The Mysterious Mobius

The mobius strip, also known as a lemniscate, is a unique shape having only one side and one edge.  The shape was invented almost simultaneously by two German mathematicians in 1858.  It became popular as a prop for magical parlor tricks in the late 19th century, and perhaps this is how Laban encountered it.

Mysterious-Mobius

 

You can make one yourself by twisting a strip of paper and joining the ends.  A normal band (think of a rubber band or a simple bracelet) has an inner surface and an outer surface and two edges.  But the mobius strip has only one surface and one edge. That is, if you start tracing a line on the outer surface, your pencil will move to the inner surface and return to the outer surface without ever lifting the pen.  Similarly, if you start running a finger along one edge and circuit the strip twice, you travel along both edges without interruption.

 

In other words, the outer becomes the inner and the inner becomes the outer.

 

Laban writes about lemniscates in Choreutics and even maps a couple in the kinesphere using direction symbols.  Does Laban mean for this to be taken literally, as a spatial trace-form?  Of is this a symbolic form?  Find out more in the forthcoming MoveScape Center course, “Decoding Choreutics.”

Teaching Laban’s Effort Theory

Laban’s theory of the dynamics of human movement (effort) is deceptively simple. There are only four motion factors (Weight, Time, Space, and Flow) and eight effort qualities. But the theory becomes much richer because different combinations and sequences of effort qualities express very different states of mind.  

Laban's-Effort-Theory

It is difficult to convey this richness in a semester-long course.  And I think that is okay. Students should not believe they have mastered all there is to know about  Laban in only a few weeks.  The key is to spark curiosity and a desire to continue to learn about movement expression.

Consequently, while Meaning in Motion is meant to be an introductory text, there is more material than can be covered in one semester.  For example, the chapter on Effort not only introduces the four motion factors and eight effort qualities.  It also covers all the states and drives, providing suggestions for creative explorations of these more complex dynamic expressions.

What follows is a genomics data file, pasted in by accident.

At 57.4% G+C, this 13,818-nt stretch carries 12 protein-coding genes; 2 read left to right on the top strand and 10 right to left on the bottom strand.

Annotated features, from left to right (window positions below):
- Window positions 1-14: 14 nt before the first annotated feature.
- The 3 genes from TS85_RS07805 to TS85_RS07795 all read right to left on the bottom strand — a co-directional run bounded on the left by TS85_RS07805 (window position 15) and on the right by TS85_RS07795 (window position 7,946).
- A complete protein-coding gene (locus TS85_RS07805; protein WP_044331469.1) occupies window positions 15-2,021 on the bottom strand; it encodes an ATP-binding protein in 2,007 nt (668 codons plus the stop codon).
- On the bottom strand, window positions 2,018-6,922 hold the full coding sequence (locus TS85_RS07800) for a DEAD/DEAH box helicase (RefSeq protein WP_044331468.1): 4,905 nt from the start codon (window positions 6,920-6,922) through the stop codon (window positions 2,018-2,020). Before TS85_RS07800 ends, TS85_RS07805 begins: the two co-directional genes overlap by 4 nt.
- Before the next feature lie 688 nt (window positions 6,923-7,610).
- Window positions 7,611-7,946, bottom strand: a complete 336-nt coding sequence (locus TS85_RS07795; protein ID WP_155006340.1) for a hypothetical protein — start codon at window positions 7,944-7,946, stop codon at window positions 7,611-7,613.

In explaining effort as expression, I discuss the psychological correlations that Laban drew with the motion factors and the basic phrasing pattern of preparation, exertion, and recuperation.  These notions are also linked to a reflective movement exploration.

Increasingly I have come to feel that it is important for students to understand relationships between states and drives – how states build to a drive or provide recuperation from a drive.  This is obviously more advanced material, but the adequate explanation is incorporated in the chapter on effort as well as in appendix material to help students begin to “think in terms of effort.”  

This was always Laban’s admonition.  Thinking in terms of effort requires a conceptual shift from focusing on what is done to appreciating how the movement is done.

Teaching LMA at The College Level

Laban Movement Analysis (LMA) requires thinking as well as moving. Whether one is working with performing arts majors or a more mixed population, most students have never thought about movement and its component parts.  In this month’s series of blogs, I explore how to deal with some of the challenges of teaching LMA at the college level.

Besides providing rich movement experiences that highlight key features of movement (Body, Effort, Space, and Shape), it is vital to help students connect these experiences with meaning.  One way is to start with general principles of the Laban system. I identify the following as key notions in Meaning in Motion: Introducing Laban Movement Analysis.

Teaching-LMA

Movement is a process of change. Movement is not a position or even a series of positions.  Movement is an uninterrupted flux.

The change is patterned and orderly. Body movement is dynamic and ephemeral.  Nevertheless, laws of spatial sequencing and effort phrasing, along with the rhythms of stability/mobility and exertion/recuperation prevent human movement from being chaotic.